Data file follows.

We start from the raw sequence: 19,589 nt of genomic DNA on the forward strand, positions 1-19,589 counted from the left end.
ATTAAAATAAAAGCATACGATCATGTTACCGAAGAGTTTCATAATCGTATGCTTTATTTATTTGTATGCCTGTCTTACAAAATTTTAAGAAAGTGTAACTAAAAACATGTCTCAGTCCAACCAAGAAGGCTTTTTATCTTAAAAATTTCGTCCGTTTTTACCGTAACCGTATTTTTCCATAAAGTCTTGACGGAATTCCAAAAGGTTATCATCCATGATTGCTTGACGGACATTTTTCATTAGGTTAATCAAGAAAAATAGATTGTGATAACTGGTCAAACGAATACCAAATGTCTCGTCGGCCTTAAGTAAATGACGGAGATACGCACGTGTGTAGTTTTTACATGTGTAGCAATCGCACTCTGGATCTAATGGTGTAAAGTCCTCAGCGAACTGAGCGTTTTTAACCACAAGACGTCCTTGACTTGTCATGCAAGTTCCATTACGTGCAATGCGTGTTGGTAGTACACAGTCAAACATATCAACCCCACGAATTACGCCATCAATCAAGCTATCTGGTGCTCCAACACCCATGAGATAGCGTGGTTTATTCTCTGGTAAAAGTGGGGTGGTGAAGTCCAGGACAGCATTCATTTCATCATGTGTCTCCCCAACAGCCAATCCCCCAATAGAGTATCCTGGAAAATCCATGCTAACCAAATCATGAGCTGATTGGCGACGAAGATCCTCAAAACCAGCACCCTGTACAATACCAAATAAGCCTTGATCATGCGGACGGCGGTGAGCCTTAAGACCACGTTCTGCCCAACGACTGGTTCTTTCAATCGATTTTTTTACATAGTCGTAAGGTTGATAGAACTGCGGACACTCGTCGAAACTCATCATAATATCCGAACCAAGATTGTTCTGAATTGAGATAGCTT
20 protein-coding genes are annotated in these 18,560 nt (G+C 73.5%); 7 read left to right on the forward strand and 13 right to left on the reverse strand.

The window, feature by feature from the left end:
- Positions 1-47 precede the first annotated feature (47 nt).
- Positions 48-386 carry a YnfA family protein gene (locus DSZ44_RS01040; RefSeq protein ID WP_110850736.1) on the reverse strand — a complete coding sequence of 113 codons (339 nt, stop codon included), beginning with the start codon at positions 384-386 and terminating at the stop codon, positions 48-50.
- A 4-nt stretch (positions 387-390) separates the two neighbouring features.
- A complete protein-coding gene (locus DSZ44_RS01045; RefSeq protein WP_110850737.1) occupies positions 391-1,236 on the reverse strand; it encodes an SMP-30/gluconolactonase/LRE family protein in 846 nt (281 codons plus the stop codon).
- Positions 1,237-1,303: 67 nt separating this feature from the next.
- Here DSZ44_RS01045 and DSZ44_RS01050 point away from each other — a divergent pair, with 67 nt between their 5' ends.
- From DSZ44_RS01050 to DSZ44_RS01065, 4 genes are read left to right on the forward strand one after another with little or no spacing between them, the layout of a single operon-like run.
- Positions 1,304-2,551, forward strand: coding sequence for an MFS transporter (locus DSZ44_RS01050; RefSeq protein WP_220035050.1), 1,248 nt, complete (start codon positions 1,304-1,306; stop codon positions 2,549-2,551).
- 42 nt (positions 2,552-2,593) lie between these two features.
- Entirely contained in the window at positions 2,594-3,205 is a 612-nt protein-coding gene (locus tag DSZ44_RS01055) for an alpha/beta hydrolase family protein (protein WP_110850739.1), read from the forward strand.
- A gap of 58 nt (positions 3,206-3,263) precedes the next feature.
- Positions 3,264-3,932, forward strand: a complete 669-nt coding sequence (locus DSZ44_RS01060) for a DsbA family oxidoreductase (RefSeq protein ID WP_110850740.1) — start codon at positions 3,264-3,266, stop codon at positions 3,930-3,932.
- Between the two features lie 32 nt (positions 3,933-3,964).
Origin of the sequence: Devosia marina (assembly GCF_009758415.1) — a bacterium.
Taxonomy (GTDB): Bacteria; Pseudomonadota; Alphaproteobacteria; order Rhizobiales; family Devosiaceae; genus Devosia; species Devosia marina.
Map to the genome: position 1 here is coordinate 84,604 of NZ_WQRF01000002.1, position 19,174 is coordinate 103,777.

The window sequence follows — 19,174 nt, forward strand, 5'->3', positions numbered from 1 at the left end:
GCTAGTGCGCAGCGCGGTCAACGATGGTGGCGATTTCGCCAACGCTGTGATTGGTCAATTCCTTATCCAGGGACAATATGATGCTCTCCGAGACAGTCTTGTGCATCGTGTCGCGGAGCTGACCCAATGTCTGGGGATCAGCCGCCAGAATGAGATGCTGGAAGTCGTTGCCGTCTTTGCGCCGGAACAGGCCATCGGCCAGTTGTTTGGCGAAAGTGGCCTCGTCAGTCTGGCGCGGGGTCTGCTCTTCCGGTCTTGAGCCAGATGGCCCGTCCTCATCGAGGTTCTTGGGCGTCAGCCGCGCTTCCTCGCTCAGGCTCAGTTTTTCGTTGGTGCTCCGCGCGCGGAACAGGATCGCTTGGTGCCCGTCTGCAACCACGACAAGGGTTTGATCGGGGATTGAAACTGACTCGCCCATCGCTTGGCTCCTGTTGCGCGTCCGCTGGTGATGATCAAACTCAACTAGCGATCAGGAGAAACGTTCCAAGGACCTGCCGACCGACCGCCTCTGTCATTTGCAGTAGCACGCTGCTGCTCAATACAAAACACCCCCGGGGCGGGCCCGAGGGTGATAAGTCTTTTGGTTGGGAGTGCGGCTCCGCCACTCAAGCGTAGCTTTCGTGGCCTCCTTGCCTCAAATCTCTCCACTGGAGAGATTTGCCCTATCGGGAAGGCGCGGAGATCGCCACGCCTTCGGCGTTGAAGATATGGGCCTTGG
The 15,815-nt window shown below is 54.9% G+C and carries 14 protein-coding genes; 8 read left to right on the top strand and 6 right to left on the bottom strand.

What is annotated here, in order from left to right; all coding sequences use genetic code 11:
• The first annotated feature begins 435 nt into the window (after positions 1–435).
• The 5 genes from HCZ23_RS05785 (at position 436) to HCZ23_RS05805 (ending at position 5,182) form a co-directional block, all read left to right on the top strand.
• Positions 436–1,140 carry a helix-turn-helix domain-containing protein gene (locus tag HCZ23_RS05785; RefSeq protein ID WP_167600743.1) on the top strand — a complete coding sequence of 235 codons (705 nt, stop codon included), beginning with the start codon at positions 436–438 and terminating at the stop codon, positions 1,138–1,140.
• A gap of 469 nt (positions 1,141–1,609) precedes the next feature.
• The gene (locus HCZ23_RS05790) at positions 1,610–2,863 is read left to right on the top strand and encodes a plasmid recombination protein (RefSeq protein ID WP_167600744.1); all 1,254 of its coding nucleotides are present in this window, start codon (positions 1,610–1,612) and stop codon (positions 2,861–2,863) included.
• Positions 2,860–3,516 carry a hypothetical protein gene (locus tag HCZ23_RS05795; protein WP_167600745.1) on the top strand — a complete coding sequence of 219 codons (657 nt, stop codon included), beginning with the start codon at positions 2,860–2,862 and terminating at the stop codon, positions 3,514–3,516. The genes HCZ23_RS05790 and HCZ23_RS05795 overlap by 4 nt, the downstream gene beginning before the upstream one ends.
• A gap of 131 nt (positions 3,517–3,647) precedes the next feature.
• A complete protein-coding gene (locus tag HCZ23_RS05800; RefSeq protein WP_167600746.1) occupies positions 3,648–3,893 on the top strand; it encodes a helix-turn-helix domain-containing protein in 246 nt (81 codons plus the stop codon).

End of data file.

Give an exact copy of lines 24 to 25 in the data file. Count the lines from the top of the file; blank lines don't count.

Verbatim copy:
What is annotated here, in order from left to right; all coding sequences use genetic code 11:
• The first annotated feature begins 435 nt into the window (after positions 1–435).